2004 Muppets for sale
What Happened: Disney buys The Muppets, excluding the Sesame Street and Fraggle Rock characters, from The Jim Henson Company for $75 million.
Lasting Impact: Plans are set in motion to revive the flagging fuzzy friends.
2005 Pop idols
What Happened: Disney signs The Cheetah Girls as a recording act.
Lasting Impact: Acting as the main attraction on a tour that featured the likes of Hannah Montana, The Jonas Brothers and Vanessa Hudgens, The Cheetah Girls embarked on a tour entitled The Party’s Just Begun, which is so popular, it makes $43 million.
2006 Pixar Animation Studios
What Happened: Disney acquires Pixar Animation Studios. And then there’s the TV debut of one Hanna Montana .
Lasting Impact: As part of the deal, Executive Vice President John Lasseter was made Chief Creative Officer of both Pixar and Walt Disney Animation Studios, ensuring a certain standard of quality that benefits both studios.
2007 Real-life Disney princesses
What Happened: Enchanted was released and, proving that the Mouse House can poke fun at itself, we catch a glimpse for the first time at how a Disney princess would fare in the real world.
Lasting Impact: It made a star of Amy Adams, who gave a brilliantly squeaky-clean performance, and rumours of a sequel still prevail. However, Disney’s plans to add Giselle to the roster of official Disney princesses were shelved when they realised they would have to pay Amy Adams for her likeness rights for all the subsequent merchandise. Hence why we’ll probably never see another live-action princess from Disney.
2008 High School Musical 3: Senior Year
What Happened: High School Musical 3: Senior Year is released, the only film of the trilogy to come out in theaters.
Lasting Impact: A sensational teen phenomenon is cemented and the film’s stars are launched as huge Hollywood stars, not least a young mop-haired Zac Efron who, overnight, adorned the bedroom walls of every teenage girl in the world.
2009 Marvel Entertainment
What Happened: The Walt Disney Company acquired Marvel Entertainment, Inc. for $4.24 billion. Meanwhile, Disney also makes a return to wonderful traditional animation with The Princess And The Frog .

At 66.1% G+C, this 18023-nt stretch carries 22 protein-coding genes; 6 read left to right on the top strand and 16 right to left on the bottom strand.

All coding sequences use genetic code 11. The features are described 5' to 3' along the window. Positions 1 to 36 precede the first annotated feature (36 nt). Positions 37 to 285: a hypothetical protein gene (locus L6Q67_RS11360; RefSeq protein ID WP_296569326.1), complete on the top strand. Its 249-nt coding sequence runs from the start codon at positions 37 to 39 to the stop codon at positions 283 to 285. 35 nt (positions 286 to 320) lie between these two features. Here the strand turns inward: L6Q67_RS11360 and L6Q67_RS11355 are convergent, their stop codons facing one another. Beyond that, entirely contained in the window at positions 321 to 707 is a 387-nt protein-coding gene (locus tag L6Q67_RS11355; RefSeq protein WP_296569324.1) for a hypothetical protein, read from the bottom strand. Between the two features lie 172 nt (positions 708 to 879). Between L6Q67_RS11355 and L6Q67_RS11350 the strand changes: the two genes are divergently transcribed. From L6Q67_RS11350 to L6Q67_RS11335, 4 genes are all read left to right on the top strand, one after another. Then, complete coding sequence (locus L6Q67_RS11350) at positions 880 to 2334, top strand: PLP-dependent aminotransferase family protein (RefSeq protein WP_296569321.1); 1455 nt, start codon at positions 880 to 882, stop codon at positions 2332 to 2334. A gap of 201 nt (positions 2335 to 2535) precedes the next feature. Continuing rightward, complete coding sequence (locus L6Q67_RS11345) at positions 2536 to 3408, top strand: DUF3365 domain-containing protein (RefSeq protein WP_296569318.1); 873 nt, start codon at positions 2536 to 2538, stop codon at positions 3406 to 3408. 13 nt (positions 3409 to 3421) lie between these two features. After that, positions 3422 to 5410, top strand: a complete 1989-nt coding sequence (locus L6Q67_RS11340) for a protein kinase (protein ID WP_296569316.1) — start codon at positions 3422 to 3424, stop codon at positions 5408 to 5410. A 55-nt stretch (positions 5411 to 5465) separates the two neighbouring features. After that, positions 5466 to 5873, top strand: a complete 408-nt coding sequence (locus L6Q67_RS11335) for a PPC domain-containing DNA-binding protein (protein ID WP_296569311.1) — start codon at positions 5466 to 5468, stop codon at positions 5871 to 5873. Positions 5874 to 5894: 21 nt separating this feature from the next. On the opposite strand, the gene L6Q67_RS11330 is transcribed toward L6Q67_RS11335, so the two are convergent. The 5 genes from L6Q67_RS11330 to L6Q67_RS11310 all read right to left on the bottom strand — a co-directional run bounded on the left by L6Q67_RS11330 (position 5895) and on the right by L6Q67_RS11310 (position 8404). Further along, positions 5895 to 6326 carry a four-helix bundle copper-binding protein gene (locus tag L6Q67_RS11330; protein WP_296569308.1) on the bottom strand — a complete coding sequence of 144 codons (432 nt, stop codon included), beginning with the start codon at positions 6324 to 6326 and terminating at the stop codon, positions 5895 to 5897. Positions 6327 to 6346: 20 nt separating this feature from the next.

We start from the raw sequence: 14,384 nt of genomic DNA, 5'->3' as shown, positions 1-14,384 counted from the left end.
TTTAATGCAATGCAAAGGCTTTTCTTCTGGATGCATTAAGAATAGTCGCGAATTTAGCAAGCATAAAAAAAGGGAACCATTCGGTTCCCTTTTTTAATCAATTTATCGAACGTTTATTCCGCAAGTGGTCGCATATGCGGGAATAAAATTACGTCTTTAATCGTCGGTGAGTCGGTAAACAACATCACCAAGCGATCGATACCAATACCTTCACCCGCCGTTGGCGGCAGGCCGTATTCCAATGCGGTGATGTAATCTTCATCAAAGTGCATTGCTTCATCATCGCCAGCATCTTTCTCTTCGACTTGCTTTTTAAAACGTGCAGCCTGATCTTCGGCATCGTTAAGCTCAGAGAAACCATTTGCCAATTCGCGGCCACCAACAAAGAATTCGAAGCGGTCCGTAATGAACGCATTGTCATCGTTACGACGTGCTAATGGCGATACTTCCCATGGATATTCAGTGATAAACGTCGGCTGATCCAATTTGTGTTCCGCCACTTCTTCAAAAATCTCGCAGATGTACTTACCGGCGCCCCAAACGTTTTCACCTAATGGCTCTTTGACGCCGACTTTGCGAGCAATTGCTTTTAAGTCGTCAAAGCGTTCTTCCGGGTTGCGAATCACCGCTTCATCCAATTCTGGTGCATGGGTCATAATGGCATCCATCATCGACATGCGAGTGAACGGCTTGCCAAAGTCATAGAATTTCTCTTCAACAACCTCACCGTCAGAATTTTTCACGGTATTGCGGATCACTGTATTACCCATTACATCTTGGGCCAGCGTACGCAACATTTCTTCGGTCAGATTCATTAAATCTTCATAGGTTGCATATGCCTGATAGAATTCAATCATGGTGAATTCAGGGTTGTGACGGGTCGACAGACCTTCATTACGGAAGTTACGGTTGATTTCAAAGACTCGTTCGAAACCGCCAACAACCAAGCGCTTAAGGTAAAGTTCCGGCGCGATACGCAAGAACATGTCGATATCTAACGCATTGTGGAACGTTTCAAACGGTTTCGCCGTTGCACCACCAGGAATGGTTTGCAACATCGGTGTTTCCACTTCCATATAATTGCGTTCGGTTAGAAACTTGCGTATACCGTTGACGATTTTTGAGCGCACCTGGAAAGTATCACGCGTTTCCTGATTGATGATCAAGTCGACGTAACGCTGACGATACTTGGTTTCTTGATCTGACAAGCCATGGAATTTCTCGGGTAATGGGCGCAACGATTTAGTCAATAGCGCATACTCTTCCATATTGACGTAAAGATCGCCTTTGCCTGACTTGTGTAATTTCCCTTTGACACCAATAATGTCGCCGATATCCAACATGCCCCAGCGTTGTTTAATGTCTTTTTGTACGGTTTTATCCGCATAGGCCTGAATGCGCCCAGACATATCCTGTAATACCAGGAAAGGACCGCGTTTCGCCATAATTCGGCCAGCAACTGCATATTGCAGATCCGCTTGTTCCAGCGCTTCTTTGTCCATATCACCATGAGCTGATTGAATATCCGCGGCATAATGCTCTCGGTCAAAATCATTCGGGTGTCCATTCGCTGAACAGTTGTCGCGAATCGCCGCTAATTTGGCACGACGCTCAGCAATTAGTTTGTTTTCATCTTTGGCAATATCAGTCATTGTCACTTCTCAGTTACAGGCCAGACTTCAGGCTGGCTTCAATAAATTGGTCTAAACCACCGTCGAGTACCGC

Lasting Impact: Not to mention that the deal secures the cinematic future of some of our best-loved superheroes, there are also more games and TV shows in the offing. And there’s always the chance that, at some point down the line we’ll see some kind of crossover where Spider-Man and Thor rub shoulders with Goofy and Donald Duck.
2010 Woody and Buzz have still got it
What Happened: Toy Story 3 is released on July 19th.
Lasting Impact: It becomes the highest-grossing animated film of all time and the first ever animated film in history to make over $1 billion worldwide. Unsurprisingly, rumours of a Toy Story 4 aren't going away...
2011 Kermit & Co are back
What Happened: The Muppets is released on November 23rd.
Lasting Impact: Jim Henson's beloved creations are rebooted and revived for an entirely new generation, adding yet another franchise winner to Disney's repertoire.
What Happened: The Walt Disney Company acquired Lucasfilm for $4.05 billion. Oh, and there’s the small matter of The Avengers being released and becoming the third-highest-grossing movie of all time.
Lasting Impact: We weren't sure if it would happen in our lifetime but there's going to be more Star Wars films! Disney announced that it would produce three new movies, with the first - Star Wars: Episode VII - planned for release in 2015. In February 2013, it was reported that Disney are also working on two stand-alone films about Han Solo and Boba Fett.